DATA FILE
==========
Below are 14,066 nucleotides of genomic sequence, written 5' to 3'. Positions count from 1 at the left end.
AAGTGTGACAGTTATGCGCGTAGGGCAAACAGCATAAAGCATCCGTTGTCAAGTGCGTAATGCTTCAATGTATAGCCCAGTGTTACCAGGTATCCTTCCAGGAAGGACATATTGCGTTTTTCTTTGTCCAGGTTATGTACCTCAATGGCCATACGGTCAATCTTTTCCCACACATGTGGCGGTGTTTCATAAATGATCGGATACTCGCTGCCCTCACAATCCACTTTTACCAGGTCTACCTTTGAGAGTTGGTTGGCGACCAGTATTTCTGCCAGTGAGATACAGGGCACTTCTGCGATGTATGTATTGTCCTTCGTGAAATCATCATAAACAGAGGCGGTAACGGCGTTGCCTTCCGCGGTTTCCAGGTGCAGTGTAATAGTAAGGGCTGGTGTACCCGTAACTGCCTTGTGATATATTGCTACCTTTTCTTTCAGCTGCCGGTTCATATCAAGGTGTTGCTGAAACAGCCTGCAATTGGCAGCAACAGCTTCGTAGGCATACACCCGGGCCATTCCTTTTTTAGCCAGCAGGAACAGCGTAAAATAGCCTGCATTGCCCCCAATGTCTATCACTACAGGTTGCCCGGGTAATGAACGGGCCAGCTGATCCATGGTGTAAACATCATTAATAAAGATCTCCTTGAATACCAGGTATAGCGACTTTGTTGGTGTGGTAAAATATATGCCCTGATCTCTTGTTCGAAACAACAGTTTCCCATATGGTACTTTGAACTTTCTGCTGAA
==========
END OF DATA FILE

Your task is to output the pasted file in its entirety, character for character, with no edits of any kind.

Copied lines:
Below are 14,066 nucleotides of genomic sequence, written 5' to 3'. Positions count from 1 at the left end.
AAGTGTGACAGTTATGCGCGTAGGGCAAACAGCATAAAGCATCCGTTGTCAAGTGCGTAATGCTTCAATGTATAGCCCAGTGTTACCAGGTATCCTTCCAGGAAGGACATATTGCGTTTTTCTTTGTCCAGGTTATGTACCTCAATGGCCATACGGTCAATCTTTTCCCACACATGTGGCGGTGTTTCATAAATGATCGGATACTCGCTGCCCTCACAATCCACTTTTACCAGGTCTACCTTTGAGAGTTGGTTGGCGACCAGTATTTCTGCCAGTGAGATACAGGGCACTTCTGCGATGTATGTATTGTCCTTCGTGAAATCATCATAAACAGAGGCGGTAACGGCGTTGCCTTCCGCGGTTTCCAGGTGCAGTGTAATAGTAAGGGCTGGTGTACCCGTAACTGCCTTGTGATATATTGCTACCTTTTCTTTCAGCTGCCGGTTCATATCAAGGTGTTGCTGAAACAGCCTGCAATTGGCAGCAACAGCTTCGTAGGCATACACCCGGGCCATTCCTTTTTTAGCCAGCAGGAACAGCGTAAAATAGCCTGCATTGCCCCCAATGTCTATCACTACAGGTTGCCCGGGTAATGAACGGGCCAGCTGATCCATGGTGTAAACATCATTAATAAAGATCTCCTTGAATACCAGGTATAGCGACTTTGTTGGTGTGGTAAAATATATGCCCTGATCTCTTGTTCGAAACAACAGTTTCCCATATGGTACTTTGAACTTTCTGCTGAA